We all dream about that perfect diet for ourselves. But what about for our pets?
Experts say that no amount of artificial supplements can match what is naturally derived from real food. But the pet food market is a booming industry, fueled by our modern, busy lifestyles as pet owners.
We treat our pets as family, so we want to give them the best. Good food, balanced lifestyle and a happy environment are the foundations for a healthy life for our pets. When it comes to feeding them, remember that there is no such thing as “dog food” and “human food.” It’s all the same food. A fresh food diet is not only good for us but for our dogs as well.
Our busy lives, however, dictate the quality and type of food we provide for our pets. We’re sometimes not that fastidious with the quality of the food we ourselves eat, so we tend to be the same with our pets’. Thus, fast food for us and kibbles for them.
Though the dog food industry has improved so much over the years, we simply cannot compare commercial dog food with real food. Let’s try to understand our pets’ species so we can better appreciate what is essential for them.
The dog is a domesticated carnivore. But recent studies have shown that a dog, in fact, is an omnivore. That means that they can eat and digest nutrients from plants, veggies and grains as well as meat.
Health issues related to diet
Many acute and chronic health problems are directly related to diet. So here are a few reasons you should consider in preparing fresh and healthy food for your dog.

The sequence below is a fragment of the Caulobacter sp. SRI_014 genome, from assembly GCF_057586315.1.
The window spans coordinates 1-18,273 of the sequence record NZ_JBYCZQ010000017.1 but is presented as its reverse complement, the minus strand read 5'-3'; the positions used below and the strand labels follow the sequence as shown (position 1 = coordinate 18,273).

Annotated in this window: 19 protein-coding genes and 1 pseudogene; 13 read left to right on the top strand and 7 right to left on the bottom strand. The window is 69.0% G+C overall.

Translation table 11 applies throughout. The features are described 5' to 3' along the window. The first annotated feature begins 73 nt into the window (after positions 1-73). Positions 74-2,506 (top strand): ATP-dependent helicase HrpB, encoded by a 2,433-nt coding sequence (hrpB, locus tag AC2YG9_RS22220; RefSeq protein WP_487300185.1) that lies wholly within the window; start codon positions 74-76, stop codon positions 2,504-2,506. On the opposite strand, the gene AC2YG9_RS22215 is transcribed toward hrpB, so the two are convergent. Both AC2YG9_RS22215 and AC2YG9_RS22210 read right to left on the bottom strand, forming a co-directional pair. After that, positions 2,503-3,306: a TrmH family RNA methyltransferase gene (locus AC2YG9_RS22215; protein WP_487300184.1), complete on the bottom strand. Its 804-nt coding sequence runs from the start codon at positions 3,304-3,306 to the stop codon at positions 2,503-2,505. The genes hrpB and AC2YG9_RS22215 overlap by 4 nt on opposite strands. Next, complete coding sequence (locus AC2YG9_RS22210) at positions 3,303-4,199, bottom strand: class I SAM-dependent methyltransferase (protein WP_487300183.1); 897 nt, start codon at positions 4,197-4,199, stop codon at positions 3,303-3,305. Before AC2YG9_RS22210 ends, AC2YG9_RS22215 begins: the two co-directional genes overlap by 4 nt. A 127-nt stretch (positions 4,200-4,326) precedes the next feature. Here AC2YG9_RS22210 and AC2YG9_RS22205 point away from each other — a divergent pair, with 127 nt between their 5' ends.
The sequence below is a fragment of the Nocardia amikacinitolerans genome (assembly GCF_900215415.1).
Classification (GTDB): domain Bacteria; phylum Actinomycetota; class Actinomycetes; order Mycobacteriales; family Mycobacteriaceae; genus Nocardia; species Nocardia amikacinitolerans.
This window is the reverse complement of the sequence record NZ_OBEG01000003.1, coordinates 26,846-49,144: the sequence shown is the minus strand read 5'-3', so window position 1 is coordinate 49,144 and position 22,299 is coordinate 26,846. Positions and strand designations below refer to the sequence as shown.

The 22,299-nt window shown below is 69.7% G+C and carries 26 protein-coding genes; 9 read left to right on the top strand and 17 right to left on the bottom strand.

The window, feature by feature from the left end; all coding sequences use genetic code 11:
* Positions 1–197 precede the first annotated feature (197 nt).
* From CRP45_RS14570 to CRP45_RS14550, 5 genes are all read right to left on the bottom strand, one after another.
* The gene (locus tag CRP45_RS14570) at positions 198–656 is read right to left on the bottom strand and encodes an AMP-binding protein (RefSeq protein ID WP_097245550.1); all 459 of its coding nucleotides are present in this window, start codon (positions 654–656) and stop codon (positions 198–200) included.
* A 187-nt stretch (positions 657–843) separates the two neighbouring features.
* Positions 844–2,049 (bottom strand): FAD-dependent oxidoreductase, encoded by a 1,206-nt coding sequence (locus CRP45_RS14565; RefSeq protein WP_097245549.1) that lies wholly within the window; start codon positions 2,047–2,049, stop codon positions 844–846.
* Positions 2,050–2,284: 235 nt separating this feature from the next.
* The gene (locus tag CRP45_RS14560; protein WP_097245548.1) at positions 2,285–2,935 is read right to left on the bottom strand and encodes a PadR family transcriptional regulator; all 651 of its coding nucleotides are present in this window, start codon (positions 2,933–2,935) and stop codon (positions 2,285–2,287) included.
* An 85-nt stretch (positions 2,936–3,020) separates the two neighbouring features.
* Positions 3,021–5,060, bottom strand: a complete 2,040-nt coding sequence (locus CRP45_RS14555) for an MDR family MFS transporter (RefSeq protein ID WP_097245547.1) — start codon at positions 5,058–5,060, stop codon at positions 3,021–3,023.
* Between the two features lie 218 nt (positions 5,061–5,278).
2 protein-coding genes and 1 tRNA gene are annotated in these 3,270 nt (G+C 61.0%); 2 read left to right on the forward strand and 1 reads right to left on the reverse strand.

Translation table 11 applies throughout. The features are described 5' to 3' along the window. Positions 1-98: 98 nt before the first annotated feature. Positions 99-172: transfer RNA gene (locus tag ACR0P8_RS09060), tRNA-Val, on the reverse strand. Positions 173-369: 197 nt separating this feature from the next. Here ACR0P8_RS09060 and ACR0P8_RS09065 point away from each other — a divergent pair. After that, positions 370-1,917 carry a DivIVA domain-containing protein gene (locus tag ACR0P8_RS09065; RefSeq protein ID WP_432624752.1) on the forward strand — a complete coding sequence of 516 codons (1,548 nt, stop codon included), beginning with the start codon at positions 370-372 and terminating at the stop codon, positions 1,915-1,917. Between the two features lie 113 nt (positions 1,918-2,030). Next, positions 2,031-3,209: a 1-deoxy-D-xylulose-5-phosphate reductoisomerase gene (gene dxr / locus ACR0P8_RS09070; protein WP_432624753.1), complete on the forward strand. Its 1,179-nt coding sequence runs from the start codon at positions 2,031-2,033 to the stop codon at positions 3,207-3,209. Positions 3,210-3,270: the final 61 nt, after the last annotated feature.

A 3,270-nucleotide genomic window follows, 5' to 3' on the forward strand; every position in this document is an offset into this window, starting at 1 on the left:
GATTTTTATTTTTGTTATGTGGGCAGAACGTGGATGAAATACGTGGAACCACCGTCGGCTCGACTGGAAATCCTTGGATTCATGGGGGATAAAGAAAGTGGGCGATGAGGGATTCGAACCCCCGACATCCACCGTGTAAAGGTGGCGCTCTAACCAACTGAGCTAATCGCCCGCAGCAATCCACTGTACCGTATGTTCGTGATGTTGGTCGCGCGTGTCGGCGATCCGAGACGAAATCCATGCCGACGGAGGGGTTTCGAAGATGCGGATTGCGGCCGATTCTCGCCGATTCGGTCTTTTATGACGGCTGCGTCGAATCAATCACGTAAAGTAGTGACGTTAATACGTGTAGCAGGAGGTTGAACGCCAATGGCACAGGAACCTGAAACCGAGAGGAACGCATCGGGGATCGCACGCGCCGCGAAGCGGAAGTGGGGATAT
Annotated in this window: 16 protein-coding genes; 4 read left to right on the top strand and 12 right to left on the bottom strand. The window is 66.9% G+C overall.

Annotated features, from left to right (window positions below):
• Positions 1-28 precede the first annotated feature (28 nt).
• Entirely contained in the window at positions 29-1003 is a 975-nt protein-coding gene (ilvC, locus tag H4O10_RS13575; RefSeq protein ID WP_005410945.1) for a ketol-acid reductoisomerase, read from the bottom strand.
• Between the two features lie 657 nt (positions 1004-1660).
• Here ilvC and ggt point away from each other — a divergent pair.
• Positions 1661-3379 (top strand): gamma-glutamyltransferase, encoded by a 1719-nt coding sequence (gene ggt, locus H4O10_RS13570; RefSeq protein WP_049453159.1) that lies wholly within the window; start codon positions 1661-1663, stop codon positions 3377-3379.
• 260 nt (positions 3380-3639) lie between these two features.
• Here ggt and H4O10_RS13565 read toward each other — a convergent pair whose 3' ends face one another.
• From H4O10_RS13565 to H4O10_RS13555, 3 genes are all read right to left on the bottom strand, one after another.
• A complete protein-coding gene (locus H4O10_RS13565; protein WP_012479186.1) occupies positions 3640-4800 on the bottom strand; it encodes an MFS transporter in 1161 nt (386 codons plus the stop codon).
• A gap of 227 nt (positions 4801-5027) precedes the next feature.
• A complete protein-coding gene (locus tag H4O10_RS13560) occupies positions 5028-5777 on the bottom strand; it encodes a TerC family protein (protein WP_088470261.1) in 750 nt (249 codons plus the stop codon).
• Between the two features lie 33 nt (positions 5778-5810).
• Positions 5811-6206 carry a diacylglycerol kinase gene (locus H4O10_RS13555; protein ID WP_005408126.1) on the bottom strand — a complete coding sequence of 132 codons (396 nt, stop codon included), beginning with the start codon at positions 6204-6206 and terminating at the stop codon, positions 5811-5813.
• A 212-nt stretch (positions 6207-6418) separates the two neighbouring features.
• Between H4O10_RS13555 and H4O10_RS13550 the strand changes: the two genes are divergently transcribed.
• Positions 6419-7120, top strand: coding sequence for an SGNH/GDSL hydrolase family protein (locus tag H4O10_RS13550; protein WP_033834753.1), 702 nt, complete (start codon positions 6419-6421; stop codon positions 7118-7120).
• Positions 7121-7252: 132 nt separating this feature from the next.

1. You save money by giving your pet quality nutrition.
2. You can control the ingredients and the recipe, so you know what goes into the food.
3. Fresh food is best and tastes even better.
4. Healthier dogs are better pets.
5. And, more importantly, the meals you make are way more superior to any commercial dry/canned dog food.
Should you decide to feed your dog fresh food, here are things you need to consider.
1. Dogs needs 49 percent protein in their diet. Proteins are often associated with liver and kidney problems, but naturally derived proteins are beneficial to dogs. A dog’s diet recommendation is 75 percent meat, organs and bone, and 25 percent veggies and fruits.
2. Meat from beef, chicken and pork must be sourced from reputable suppliers. Nontraditional meats like turkey and lamb can also be used. Whether you choose to feed these meats cooked or raw is something you should discuss with your veterinarian. Do your own research as well.
3. Don’t cook bony meats as they can cause choking and indigestion.
4. Also, research on what food is toxic for your dog. Onions can cause Heinz body anemia, a form of hemolytic anemia that destroys your dog’s red blood cell. Raisins and grapes may cause organ toxicity as mycotoxins—chemical products produced by fungus—are common contaminants of grapes.
5. Prepare meats quickly. Meat needs to stay cold to keep pathogens or harmful bacteria from multiplying and to preserve the quality. Should you need to prepare your dog’s food ahead, freeze it quickly after cooking to retain moisture and nutrients. And, of course, keep the bowls and containers clean. Unlike commercial dog food, your fresh food does not contain preservatives.
So how much food do you give your dog? Some points to consider:
Small dogs burn more food for their size than bigger dogs. They also mature faster than big dogs.
Effects of neutering may slow down your dog’s metabolism. Generally, you need to adjust the amount of food you give to your dog. Five percent of its total body weight is the most ideal for daily food intake.
Establishing your dog’s feeding habit is very important. Scheduled feeding will help you determine any changes in your dog in order to transition successfully to a fresh food diet.
Now how will you know that your fresh food is working? A happier and more vibrant pet. Also, less smelly poop and less fur on your clothes.
Happy feeding! —CONTRIBUTED INQ
The author is the veterinarian-founder of Philippine Pet Birth Control Center Foundation Inc.
Next week: Nutrition for cats.
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